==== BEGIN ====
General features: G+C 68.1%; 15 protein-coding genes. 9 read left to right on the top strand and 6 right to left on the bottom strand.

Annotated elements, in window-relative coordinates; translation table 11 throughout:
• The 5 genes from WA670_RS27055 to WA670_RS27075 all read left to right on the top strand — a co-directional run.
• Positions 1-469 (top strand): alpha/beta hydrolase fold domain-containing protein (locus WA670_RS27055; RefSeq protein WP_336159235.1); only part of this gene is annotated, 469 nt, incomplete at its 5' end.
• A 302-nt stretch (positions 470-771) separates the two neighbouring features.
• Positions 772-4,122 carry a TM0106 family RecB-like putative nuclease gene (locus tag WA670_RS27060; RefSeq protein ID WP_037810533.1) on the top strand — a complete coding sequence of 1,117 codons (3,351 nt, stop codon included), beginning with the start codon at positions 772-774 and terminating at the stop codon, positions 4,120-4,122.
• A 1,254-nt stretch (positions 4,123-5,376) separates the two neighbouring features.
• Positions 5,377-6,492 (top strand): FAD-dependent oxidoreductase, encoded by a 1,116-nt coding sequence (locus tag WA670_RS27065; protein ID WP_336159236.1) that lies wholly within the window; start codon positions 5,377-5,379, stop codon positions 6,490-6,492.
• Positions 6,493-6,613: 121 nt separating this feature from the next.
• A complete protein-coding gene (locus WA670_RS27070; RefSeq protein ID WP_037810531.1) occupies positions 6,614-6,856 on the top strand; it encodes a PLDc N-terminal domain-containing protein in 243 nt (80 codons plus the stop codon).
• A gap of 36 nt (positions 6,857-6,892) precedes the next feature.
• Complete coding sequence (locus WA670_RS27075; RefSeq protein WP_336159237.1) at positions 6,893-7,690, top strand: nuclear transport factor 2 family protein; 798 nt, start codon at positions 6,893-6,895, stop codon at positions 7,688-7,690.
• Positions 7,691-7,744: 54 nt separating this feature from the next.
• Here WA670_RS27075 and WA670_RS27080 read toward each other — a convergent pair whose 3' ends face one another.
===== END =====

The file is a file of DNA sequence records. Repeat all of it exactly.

General features: G+C 68.1%; 15 protein-coding genes. 9 read left to right on the top strand and 6 right to left on the bottom strand.

Annotated elements, in window-relative coordinates; translation table 11 throughout:
• The 5 genes from WA670_RS27055 to WA670_RS27075 all read left to right on the top strand — a co-directional run.
• Positions 1-469 (top strand): alpha/beta hydrolase fold domain-containing protein (locus WA670_RS27055; RefSeq protein WP_336159235.1); only part of this gene is annotated, 469 nt, incomplete at its 5' end.
• A 302-nt stretch (positions 470-771) separates the two neighbouring features.
• Positions 772-4,122 carry a TM0106 family RecB-like putative nuclease gene (locus tag WA670_RS27060; RefSeq protein ID WP_037810533.1) on the top strand — a complete coding sequence of 1,117 codons (3,351 nt, stop codon included), beginning with the start codon at positions 772-774 and terminating at the stop codon, positions 4,120-4,122.
• A 1,254-nt stretch (positions 4,123-5,376) separates the two neighbouring features.
• Positions 5,377-6,492 (top strand): FAD-dependent oxidoreductase, encoded by a 1,116-nt coding sequence (locus tag WA670_RS27065; protein ID WP_336159236.1) that lies wholly within the window; start codon positions 5,377-5,379, stop codon positions 6,490-6,492.
• Positions 6,493-6,613: 121 nt separating this feature from the next.
• A complete protein-coding gene (locus WA670_RS27070; RefSeq protein ID WP_037810531.1) occupies positions 6,614-6,856 on the top strand; it encodes a PLDc N-terminal domain-containing protein in 243 nt (80 codons plus the stop codon).
• A gap of 36 nt (positions 6,857-6,892) precedes the next feature.
• Complete coding sequence (locus WA670_RS27075; RefSeq protein WP_336159237.1) at positions 6,893-7,690, top strand: nuclear transport factor 2 family protein; 798 nt, start codon at positions 6,893-6,895, stop codon at positions 7,688-7,690.
• Positions 7,691-7,744: 54 nt separating this feature from the next.
• Here WA670_RS27075 and WA670_RS27080 read toward each other — a convergent pair whose 3' ends face one another.